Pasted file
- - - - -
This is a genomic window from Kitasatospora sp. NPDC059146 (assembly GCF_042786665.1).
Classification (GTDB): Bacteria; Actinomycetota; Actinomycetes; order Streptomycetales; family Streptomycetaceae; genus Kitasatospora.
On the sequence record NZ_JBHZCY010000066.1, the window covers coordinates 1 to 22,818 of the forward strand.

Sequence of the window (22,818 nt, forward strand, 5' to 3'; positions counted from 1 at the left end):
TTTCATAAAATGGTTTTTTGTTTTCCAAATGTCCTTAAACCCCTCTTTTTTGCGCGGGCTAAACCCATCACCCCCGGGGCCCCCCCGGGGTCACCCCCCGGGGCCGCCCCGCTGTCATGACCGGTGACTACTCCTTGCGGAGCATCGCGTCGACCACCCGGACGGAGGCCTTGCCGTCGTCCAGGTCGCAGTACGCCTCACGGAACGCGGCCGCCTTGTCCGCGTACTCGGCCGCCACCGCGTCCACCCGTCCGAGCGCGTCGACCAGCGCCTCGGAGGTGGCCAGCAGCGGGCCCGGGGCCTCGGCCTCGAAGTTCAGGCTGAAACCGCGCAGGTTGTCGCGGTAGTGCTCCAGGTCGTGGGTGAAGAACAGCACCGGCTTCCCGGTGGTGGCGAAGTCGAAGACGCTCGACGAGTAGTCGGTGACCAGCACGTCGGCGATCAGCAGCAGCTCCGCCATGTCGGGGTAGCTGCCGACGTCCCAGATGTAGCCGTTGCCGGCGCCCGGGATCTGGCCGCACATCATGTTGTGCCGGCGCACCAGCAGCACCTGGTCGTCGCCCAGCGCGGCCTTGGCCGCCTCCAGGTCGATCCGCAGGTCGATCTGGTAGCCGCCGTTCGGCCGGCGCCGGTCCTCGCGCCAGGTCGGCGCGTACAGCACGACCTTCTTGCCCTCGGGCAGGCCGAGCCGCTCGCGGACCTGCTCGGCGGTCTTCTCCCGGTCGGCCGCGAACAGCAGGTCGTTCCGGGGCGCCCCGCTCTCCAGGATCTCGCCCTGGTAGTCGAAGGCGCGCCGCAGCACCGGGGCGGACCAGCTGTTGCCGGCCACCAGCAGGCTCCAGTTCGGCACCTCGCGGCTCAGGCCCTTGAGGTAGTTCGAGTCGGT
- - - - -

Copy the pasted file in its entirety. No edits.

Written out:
This is a genomic window from Kitasatospora sp. NPDC059146 (assembly GCF_042786665.1).
Classification (GTDB): Bacteria; Actinomycetota; Actinomycetes; order Streptomycetales; family Streptomycetaceae; genus Kitasatospora.
On the sequence record NZ_JBHZCY010000066.1, the window covers coordinates 1 to 22,818 of the forward strand.

Sequence of the window (22,818 nt, forward strand, 5' to 3'; positions counted from 1 at the left end):
TTTCATAAAATGGTTTTTTGTTTTCCAAATGTCCTTAAACCCCTCTTTTTTGCGCGGGCTAAACCCATCACCCCCGGGGCCCCCCCGGGGTCACCCCCCGGGGCCGCCCCGCTGTCATGACCGGTGACTACTCCTTGCGGAGCATCGCGTCGACCACCCGGACGGAGGCCTTGCCGTCGTCCAGGTCGCAGTACGCCTCACGGAACGCGGCCGCCTTGTCCGCGTACTCGGCCGCCACCGCGTCCACCCGTCCGAGCGCGTCGACCAGCGCCTCGGAGGTGGCCAGCAGCGGGCCCGGGGCCTCGGCCTCGAAGTTCAGGCTGAAACCGCGCAGGTTGTCGCGGTAGTGCTCCAGGTCGTGGGTGAAGAACAGCACCGGCTTCCCGGTGGTGGCGAAGTCGAAGACGCTCGACGAGTAGTCGGTGACCAGCACGTCGGCGATCAGCAGCAGCTCCGCCATGTCGGGGTAGCTGCCGACGTCCCAGATGTAGCCGTTGCCGGCGCCCGGGATCTGGCCGCACATCATGTTGTGCCGGCGCACCAGCAGCACCTGGTCGTCGCCCAGCGCGGCCTTGGCCGCCTCCAGGTCGATCCGCAGGTCGATCTGGTAGCCGCCGTTCGGCCGGCGCCGGTCCTCGCGCCAGGTCGGCGCGTACAGCACGACCTTCTTGCCCTCGGGCAGGCCGAGCCGCTCGCGGACCTGCTCGGCGGTCTTCTCCCGGTCGGCCGCGAACAGCAGGTCGTTCCGGGGCGCCCCGCTCTCCAGGATCTCGCCCTGGTAGTCGAAGGCGCGCCGCAGCACCGGGGCGGACCAGCTGTTGCCGGCCACCAGCAGGCTCCAGTTCGGCACCTCGCGGCTCAGGCCCTTGAGGTAGTTCGAGTCGGT